day’s game against Texas, which could break a tie for first place in the conference. “We haven’t had a big game like this on the road,” freshman forward Julian Wright said. “We have played in hostile environments already, and I think that we have been through a lot.” The victory will bring even more hype to the contest that will be the scene of ESPN’s “College Gameday” on Saturday night. If Texas beats Kansas State tonight, the game Saturday will be for the top spot in the conference. The Jayhawks know that they will have to play a nearflawless game to beat Texas.

By ryan Colaianni
kansan senior sportswriter

matt wilson

I must confess: I didn’t see this coming. Kansas’ victory over Baylor Tuesday has cleared the way for a made-for-primetime match-up with Texas this weekend, assuming the Longhorns take care of business against the Kansas State Wildcats tonight. Who would have thought the two teams would be tied in the Big 12 standings at this point in the season after the Jayhawks’ sluggish start? Actually, quite a few people did. I caught some heat after a previous column in which I said nobody would challenge the Longhorns for the league title. I’m sure a lot of you reading this today claim you knew it would happen all along, too. (Yeah, right.) It seemed to me that Texas was in a class by itself, but Kansas has come together and closed the gap in the past month. The Jayhawks have won 10 games in a row, their longest streak since last year’s 14-game streak to start the season. They now have the potential to beat any team in the country on any given day, in stark contrast to the beginning of the season when they had potential to be beaten by anyone. Will Kansas win in Austin Saturday? It would be peachy if they did, but it wouldn’t be the worst thing in the world if they didn’t. The victor will most likely earn the No. 1 seed in the Big 12 Tournament, but that isn’t necessarily a good thing. Only four of the nine previous conference tournaments were won by the top seed. Plus, judging by the way the season has played out so far, the two teams will probably meet in the championship game anyway, thus rendering the top spot insignificant. On top of that, winning the conference tournament isn’t very important. Of the past 10 national champions, only four teams out of nine won its conference tournament (there was no Pac-10 Tournament in 1997 when Arizona won the NCAA title). In 2002 and 2003, Kansas reached the Final Four without winning the league tournament. A loss in late February to an excellent Texas team wouldn’t be all bad. It might just refocus Kansas in time for a deep run in March, maybe into April if all goes well. If that happens, the Jayhawks may see the Longhorns yet again in Indianapolis at the Final Four. If you had to choose, which game would you rather see Kansas win? F Wilson is a Windsor, Mo., senior in journalism.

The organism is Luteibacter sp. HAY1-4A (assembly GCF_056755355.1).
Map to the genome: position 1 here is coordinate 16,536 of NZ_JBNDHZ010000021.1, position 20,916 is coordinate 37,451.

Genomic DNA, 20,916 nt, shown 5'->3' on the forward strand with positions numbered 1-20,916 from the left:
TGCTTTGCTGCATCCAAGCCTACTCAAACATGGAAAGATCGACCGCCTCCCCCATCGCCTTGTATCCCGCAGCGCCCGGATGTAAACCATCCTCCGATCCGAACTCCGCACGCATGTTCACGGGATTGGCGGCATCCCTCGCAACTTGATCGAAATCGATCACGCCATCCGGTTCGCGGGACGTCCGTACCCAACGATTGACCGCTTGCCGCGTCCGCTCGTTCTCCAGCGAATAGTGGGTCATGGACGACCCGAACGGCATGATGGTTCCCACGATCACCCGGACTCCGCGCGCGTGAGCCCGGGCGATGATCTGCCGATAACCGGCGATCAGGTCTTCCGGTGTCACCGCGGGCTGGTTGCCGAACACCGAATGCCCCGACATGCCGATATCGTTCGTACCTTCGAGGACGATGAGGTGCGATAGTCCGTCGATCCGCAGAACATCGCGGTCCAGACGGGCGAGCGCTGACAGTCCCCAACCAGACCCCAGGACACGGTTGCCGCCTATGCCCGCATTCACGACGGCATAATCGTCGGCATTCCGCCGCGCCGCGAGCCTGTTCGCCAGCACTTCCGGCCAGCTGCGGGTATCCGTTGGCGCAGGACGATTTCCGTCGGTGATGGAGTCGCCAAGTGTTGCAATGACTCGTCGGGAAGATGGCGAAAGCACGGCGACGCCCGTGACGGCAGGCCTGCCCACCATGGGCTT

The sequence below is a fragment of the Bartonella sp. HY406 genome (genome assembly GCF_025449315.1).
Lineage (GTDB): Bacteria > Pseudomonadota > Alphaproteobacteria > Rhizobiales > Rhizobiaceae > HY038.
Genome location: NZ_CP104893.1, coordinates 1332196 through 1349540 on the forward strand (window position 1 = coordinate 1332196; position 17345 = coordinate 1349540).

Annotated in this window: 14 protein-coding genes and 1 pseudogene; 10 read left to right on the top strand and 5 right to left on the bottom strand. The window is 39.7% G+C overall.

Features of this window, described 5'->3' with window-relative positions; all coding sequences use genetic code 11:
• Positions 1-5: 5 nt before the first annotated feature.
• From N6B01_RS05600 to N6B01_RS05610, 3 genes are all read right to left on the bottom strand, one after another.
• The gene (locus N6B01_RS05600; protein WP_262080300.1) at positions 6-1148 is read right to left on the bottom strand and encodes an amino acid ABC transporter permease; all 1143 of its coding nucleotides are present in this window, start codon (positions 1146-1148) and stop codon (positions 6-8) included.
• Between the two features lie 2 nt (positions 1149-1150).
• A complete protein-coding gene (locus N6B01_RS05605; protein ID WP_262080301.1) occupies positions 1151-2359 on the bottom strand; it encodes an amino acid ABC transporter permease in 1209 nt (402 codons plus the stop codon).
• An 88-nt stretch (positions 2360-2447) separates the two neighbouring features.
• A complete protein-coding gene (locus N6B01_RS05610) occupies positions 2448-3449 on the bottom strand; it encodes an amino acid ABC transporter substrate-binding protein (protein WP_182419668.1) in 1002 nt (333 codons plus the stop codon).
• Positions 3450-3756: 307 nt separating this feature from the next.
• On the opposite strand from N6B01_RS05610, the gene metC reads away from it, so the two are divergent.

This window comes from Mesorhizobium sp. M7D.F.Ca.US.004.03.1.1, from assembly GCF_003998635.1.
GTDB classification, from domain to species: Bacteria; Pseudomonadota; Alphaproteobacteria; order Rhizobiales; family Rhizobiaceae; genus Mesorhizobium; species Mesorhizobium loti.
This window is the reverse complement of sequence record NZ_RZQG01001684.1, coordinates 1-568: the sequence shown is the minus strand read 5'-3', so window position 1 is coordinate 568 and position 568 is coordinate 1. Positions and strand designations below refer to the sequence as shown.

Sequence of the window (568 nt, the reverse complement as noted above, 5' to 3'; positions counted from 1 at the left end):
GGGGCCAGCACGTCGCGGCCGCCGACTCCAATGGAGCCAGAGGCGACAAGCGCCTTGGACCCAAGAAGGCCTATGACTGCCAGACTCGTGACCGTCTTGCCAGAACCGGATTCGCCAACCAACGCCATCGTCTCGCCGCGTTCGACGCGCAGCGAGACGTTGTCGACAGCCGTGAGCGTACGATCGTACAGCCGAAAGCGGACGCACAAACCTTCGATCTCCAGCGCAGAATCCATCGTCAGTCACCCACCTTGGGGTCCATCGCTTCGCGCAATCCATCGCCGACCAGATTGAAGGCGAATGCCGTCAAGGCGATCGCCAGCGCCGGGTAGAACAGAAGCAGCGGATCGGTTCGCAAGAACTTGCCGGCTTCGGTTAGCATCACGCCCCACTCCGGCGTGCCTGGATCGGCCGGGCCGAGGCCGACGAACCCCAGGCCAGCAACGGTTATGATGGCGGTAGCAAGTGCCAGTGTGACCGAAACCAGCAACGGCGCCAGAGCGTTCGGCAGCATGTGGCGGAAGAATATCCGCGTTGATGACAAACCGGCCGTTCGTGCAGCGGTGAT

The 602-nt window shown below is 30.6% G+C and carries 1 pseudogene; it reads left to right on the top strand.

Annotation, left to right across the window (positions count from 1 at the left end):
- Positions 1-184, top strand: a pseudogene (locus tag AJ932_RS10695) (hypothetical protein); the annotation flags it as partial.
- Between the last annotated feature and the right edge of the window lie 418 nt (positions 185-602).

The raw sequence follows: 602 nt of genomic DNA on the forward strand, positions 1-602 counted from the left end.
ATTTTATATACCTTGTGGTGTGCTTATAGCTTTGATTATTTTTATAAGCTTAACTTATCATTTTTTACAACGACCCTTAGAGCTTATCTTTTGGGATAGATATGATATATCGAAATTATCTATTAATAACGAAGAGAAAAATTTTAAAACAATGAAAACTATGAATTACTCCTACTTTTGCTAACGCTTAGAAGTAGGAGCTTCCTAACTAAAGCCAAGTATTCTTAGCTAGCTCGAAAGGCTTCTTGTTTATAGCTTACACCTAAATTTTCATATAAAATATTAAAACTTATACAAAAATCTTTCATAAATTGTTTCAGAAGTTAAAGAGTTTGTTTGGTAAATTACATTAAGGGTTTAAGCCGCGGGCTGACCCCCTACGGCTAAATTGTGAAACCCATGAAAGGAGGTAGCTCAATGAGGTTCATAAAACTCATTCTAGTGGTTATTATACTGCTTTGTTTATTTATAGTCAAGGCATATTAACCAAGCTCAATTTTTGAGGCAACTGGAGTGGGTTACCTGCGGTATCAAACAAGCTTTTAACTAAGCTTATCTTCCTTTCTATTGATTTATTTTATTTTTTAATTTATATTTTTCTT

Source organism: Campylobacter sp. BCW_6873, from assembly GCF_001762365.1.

Bring on Texas. Despite playing down to the ability of the Baylor Bears, the Kansas Jayhawks were able to pull out a 76–61 victory Tuesday night at Allen Fieldhouse. The victory set up Satur-

BeARs oN pAge 4B

Hawkins sits after incident at McDonald’s drive-through
By Daniel BerK
kansan senior sportswriter

At least it wasn’t senior night tonight. One game before Jeff Hawkins was supposed to play his last game in Allen Fieldhouse, the senior guard was on the bench in a suit serving a suspension. Hawkins was cited for leaving the scene of an accident and driving without insurance after he struck another vehicle attempting Hawkins to cut in line at a local McDonald’s drivethrough, according to a police report. Kansas coach Bill Self said,

after Tuesday night’s 76-61 game, that he expected Hawkins to return to the lineup Saturday against Texas. “I’m not necessarily upset with Jeff because he got in a fender bender in a parking lot. I’m upset with Jeff because he didn’t handle it a very mature manner,” Self said. “I think he could have handled it better and not worried so much about getting his food.” The accident occurred around 2 a.m. Sunday at 1309 W. Sixth St., in the McDonald’s drivethrough lane. The Lawrence woman whose vehicle was struck by Hawkins’ 2000 Buick told police she was attempting to pull up to the drive-through speaker when Hawkins pulled in front of her, striking the passenger side of her 2002 Kia. The woman told police that when she got out of her vehicle

to confront Hawkins, he told her that the accident was her fault. Hawkins got his food and attempted to leave the parking lot, but was stopped by an officer, according to the report. Hawkins told the officer that he “was unaware” he had struck the woman’s vehicle. Lawrence Police Department spokesman Kim Murphree said the officer who stopped Hawkins had no reason to suspect he was under the influence of drugs or alcohol. Self said he found about the incident on Sunday, but didn’t want to talk about it until he decided what he was going to do with Hawkins for the Baylor game. He said he told Hawkins Tuesday morning that he would not play in the game.